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Black carbon from air pollution found in placentas: study

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Black carbon particles typically emitted by vehicle exhaust and coal-fired power plants have been detected on the foetus-facing side of placentas, researchers said Tuesday.

The concentration of particles was highest in the placentas of women most exposed to airborn pollutants in their daily life, according to a study in Nature Communications.

“Our study provides compelling evidence for the presence of black carbon particles originating from air pollution in human placenta,” the authors said.

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The findings, they added, offer a “plausible explanation for the detrimental health effects of pollution from early life onwards.”

Air pollution is known to have potentially devastating impacts on children’s health.

The biggest risk is for low birth weight, which in turn increases the odds for diabetes, asthma, stroke, heart disease and a host of other conditions.

But the biological explanation for how and why air pollution poses such a threat to newborns has long puzzled doctors.

“The new study sheds some light on this by showing that inhalation of black carbon particles can accumulate in the placenta,” commented Christine Jasoni, director of the Brain Health Research Centre at the University of Otago in New Zealand, commenting on the study.

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Scientists led by Tim Nawrot at Hasselt University in Diepenbeek, Belgium postulated that “black carbon particles are able to translocate from the mothers’ lungs to the placenta.”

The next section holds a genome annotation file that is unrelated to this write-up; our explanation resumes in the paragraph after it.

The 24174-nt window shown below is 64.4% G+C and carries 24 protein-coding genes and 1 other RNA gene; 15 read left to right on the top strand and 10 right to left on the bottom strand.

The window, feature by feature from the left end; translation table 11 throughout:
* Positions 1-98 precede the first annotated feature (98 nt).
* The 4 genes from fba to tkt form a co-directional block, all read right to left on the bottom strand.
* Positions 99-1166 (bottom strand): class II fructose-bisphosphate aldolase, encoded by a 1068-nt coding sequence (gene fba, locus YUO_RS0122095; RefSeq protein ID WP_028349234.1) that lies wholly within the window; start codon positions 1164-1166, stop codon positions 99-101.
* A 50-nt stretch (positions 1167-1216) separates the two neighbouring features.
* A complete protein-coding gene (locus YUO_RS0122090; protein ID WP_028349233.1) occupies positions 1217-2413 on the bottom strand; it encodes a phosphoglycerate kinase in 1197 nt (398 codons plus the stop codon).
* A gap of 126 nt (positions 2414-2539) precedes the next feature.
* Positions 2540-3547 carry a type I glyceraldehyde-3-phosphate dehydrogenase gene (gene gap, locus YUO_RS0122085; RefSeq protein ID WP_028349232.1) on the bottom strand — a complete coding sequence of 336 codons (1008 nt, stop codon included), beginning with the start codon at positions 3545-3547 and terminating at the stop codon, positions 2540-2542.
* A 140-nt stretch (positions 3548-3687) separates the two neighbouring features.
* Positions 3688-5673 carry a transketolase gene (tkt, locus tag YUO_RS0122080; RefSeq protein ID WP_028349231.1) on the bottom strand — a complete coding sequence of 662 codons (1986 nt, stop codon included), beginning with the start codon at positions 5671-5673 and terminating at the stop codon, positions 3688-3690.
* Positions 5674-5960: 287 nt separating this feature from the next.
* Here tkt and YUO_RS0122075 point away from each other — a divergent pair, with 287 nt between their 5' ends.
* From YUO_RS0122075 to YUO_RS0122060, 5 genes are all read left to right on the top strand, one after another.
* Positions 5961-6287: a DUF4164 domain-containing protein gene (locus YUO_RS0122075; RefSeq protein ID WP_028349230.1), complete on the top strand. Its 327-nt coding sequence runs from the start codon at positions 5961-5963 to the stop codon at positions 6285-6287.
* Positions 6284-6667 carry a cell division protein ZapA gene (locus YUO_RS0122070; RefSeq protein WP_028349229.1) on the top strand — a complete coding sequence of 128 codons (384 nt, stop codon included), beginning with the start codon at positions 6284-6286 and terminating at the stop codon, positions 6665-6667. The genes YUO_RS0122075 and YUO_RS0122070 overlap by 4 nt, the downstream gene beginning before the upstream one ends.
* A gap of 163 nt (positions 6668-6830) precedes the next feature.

Nawrot and his team used high-resolution imaging to examine the placentas of 23 full-term and five pre-term births.

Women who had been exposed to higher levels of black carbon particles — averaging 2.42 micrograms per cubic metre — showed significantly higher levels of particles in the placenta than ten mothers exposed to a quarter as much.

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Critically, traces of black carbon were found on the inward-facing side of the placenta, putting them in direct in contact with the developing foetus.

There was no evidence, however, of pollution particles in the foetus itself, suggesting the placenta may act as a barrier to the toxins.

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“But the black carbon could be damaging the placenta,” said Jennifer Salmond, and an associate professor at the University of Auckland’s School of Environment, commenting on the new findings.

“Poor placental function could explain the low birth weight that has been associated with air pollution in other studies.”

Children are particularly vulnerable to poor air quality during foetal development, when exposure can result in life-long changes to development as well as permanent damage to lung tissue.

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“Perhaps the most alarming aspect of this study is that black carbon particles from air that is not even considered to be particularly polluted by WHO standards is nonetheless accumulating in the placenta,” Salmond said.

More than 90 percent of children live in environments where the outdoor concentration of airborn pollutants exceed World Health Organization guidelines.


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